The enigmatic and infinitely knowledgeable Detective Robert Goren is the very model of an eccentric genius. A six-four giant with a knack for getting confessions out of suspects, his personality amounts to a wondrous cluster of tics and compulsions. He speaks in an odd combination of stutter and fluency and often comes off as a psychopath masquerading as a detective rather than the brilliant, slightly unhinged man he really is. He is ornate and complex. An intense, intelligent and intellectual man, he's made barely controlled gesticulation into an art form.

Detective Robert Goren, where he lies on the couch sleeping off the effects of too much alcohol, is at absolute peace with the universe. For Mike Logan, owner of the aforesaid couch, nothing could be further from the truth.

How Goren comes to be sleeping on this dark blue couch is a long story. It involves a collar, a confession and Barek suggesting - innocently enough, or so Logan thought at the time - that they go out to celebrate. The suggestion was met with wholehearted approval from all sides, and before Logan could blink twice he was seated in an Irish pub knocking back beer after beer with his partner and the dynamic duo of Eames and Goren. The girls swiftly proved they could drink anyone under the table, and Logan sat by in awe as Goren proceeded to consume vast amounts of alcohol and remain mostly coherent. Eames wheedled her way out early, claiming she wanted to go see her nephew before she became totally knackered, and Barek followed shortly after with some inane excuse about an early-morning date the next day.

Which left Logan, who was by then still mostly sober, with Goren. If Goren ever tired of being a detective he could easily become a tailor with his skill for spinning yarns, Logan mused, watching the other man entertain half the bar with a tale concerning a vintage car, a chainsaw and a probably mythical psychotic ex-girlfriend. He had reached what was likely the climax of the story when Logan decided he'd had enough.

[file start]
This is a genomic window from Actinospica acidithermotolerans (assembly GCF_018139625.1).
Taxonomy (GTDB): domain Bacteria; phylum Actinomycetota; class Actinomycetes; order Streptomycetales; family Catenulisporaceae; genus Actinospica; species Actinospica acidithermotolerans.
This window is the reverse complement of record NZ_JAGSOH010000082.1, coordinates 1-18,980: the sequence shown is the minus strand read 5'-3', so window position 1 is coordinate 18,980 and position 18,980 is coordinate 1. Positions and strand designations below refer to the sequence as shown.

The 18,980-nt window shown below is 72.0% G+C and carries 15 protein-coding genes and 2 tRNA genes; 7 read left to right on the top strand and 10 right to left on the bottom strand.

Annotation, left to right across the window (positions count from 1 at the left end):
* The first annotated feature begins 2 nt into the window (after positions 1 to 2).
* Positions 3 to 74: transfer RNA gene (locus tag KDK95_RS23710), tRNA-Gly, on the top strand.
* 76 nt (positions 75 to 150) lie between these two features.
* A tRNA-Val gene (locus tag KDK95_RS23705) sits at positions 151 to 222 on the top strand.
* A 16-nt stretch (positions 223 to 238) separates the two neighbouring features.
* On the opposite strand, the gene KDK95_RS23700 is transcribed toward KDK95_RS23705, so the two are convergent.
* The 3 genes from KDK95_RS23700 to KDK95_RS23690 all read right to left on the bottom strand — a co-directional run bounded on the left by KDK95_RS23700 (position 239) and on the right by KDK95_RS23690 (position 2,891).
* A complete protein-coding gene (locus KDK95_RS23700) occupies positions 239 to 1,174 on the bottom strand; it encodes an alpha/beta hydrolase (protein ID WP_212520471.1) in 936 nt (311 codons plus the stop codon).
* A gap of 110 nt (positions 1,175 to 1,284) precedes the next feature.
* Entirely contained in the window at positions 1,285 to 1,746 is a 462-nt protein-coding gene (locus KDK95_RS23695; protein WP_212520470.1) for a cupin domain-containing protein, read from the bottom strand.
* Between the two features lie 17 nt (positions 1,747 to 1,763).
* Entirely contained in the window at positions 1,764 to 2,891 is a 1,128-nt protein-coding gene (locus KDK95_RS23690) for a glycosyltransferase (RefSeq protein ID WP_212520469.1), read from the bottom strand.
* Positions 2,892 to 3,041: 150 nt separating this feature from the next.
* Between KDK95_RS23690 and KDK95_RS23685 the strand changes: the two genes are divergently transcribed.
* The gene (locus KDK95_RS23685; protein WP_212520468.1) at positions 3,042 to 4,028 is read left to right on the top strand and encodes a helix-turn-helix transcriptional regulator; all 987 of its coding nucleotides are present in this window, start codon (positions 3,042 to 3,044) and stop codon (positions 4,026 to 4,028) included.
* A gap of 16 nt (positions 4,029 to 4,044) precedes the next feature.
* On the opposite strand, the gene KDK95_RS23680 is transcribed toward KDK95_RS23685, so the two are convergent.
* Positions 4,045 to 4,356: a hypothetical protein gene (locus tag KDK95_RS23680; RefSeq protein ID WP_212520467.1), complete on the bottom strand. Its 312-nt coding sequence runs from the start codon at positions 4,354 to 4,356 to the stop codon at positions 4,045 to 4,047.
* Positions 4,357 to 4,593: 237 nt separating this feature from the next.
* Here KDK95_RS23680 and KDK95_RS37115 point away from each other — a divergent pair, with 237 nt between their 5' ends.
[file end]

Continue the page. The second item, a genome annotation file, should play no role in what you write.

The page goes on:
"Bobby," he said, leaning forward. "You've had enough."

The crowd around Goren groaned in dismay, and the man himself looked bemused. He gestured to the ten or eleven beer bottles on the table and the cluster of empty shot glasses. "Come on, Mikey," he said, slurring his name ever so slightly in what struck Logan as the most adorable way. "It can't be time to go yet."

Logan checked his watch. "It's nearly eleven." He stood, realizing that the only way to get Goren out of the bar was to do it himself, and plucked the last half-empty bottle from the detective's left hand. "Come on. Get up."

Goren stood, swaying a little, and nodded genially to his captivated audience. "Sorry I can't stay to tell you the rest." He took a few steps, then frowned and looked down at his feet. "Mikey, I don't think they're paying attention to my brain."

Logan bit back a snort of laughter and slung one of Goren's heavy arms around his shoulders. "I'll take you to my place," he said, slapping money down on the bar for their drinks and heading with his wayward companion to the door as best he could with two hundred and thirty extra pounds wrapped around his neck. "It's about a block from here. You live across town - I don't think I trust you to take a cab home, you'd probably pass out in the backseat..."

"I'm not drunk," Goren said, stumbling slightly over an irregularity in the pavement. "To be drunk means to be sufficiently intoxicated with alcohol to the extent that mental and motor functioning are impaired."

"And this is not impairment of motor functioning?" Logan's knees buckled as Goren tripped again and he managed to straighten up only with difficulty. "Bobby, you're falling down all over the street."

"Details, details." Goren's hand gripped Logan's shoulder tightly as he made a concerted effort not to weave too much. "How much do I owe you?" he asked, his words running into each other. "For the drinks?"

"Forget it," Logan told him more roughly than he meant to. In the near distance he could see the steps of his apartment building, the towering structure looming over them in a welcoming way that gave him the warm fuzzies. At eleven o'clock in the night, the streets of Manhattan were not where he wanted to be. "We're almost there."

"My hero," Goren mumbled with what could have been inebriated sarcasm.

Logan practically threw the detective up the stairs. "Try not to make the entire place smell like beer, will you?"